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Discussion Starter · #1 ·
I am trying to print a two color design, one base color and then the details of the design on top. I have two different screens to do this because of the color separation that I need, but I am having a hard time lining everything up perfectly. Right now I am just starting off, and I'm just using the screens (I plan on building the 4 color manual press from the free plans on found on this forum soon!) on my kitchen table. Does anyone have any tips or tricks of the trade that I could use to get everything lined up nicely? Eyeballing isn't working as well as I'd like (I am a perfectionist)
 

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Discussion Starter · #4 ·
I try to keep the screens from moving by holding them down with my free hand...not very scientific, I know, but like I said, I'm just starting out, and I don't have much equipment
 

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I try to keep the screens from moving by holding them down with my free hand...not very scientific, I know, but like I said, I'm just starting out, and I don't have much equipment
HMMM it may be a bit hard to get perfect registartion if you dont have anything holding the screen down good. The shirt might move and the screen might move as well.
 

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If I'm doing more than one color, I use a combination of registration marks and pre-exposure registration. I try to make sure that my positives are as close to registered in the screens as I can get them before I expose them - I know some people use a grid system, but usually I just use a T-square and measure the distance from each side and use that for each positive. After they are exposed, use the registration marks to line them up, but make sure you tape off the reg marks before printing. Without a 4-or-more color press, I think those are the best you can do.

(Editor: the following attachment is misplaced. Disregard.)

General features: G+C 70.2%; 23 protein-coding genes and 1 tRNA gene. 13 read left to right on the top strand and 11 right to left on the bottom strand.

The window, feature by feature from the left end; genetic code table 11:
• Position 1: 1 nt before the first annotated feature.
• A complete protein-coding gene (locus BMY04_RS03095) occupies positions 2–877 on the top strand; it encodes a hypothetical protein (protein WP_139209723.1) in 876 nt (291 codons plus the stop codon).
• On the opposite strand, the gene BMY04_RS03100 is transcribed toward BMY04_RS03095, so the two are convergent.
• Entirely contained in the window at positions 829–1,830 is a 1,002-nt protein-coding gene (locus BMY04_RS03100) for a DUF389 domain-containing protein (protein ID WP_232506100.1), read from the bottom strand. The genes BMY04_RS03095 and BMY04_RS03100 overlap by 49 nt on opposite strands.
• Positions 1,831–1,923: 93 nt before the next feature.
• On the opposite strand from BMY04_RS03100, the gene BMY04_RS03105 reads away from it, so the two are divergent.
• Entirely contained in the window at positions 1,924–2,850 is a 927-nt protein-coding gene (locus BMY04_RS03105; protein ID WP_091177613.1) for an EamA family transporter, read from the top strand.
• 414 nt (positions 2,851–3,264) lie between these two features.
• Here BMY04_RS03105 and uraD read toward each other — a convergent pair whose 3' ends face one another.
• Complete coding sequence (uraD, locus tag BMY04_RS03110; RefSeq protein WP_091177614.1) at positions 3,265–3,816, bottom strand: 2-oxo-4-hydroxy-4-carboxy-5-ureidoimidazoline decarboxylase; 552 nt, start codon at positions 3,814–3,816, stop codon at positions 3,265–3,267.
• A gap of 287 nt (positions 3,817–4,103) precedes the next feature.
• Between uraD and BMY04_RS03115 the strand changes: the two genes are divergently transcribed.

As for holding the screens down, you might want to try C-clamps. Also, if you get a cheap table from a thrift store or garage sale, you can buy some hinge clamps and screw them to it. Those will help with registration and with keeping the screens in place, and you won't have to worry about getting ink in your dinner ;) With both, don't forget to keep the screens off-contact.
 

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Discussion Starter · #7 ·
If I'm doing more than one color, I use a combination of registration marks and pre-exposure registration. I try to make sure that my positives are as close to registered in the screens as I can get them before I expose them - I know some people use a grid system, but usually I just use a T-square and measure the distance from each side and use that for each positive. After they are exposed, use the registration marks to line them up, but make sure you tape off the reg marks before printing. Without a 4-or-more color press, I think those are the best you can do.
I'm assuming that you're talking about putting small marks every cm (or whatever measurement works for that design) right on the screen, but is it on the mesh itself or on the wooden frame? Or am I way off and it's something totally different?
 

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I use the T-square method where I just measure the distance of the bottom right corner of the film positive from the bottom and the right of the screen frame. Then I make sure each of the other color positives is set at that distance as well (keeping each positive parallel with the bottom, of course).

I've only read about the grid method. But from what I gather, it involves having a pre-drawn grid beneath the screen (on the table where you align the positive) and you can sort of see through the screen. It most likely involves a darkroom safe backlight so you can see the gridlines best. Or maybe a grid overlay. I'm not positive since I don't use this method.

Another way that works after you've exposed the screens is sort of explained on this site: No Media Kings How to Silkscreen Posters and Shirts
It involves a large sheet of acetate that you attach to one side of the table, then print the first color on it, fold it back, do you printing of that color, then when you switch screens, fold the acetate back and use it to register the new screen.
 
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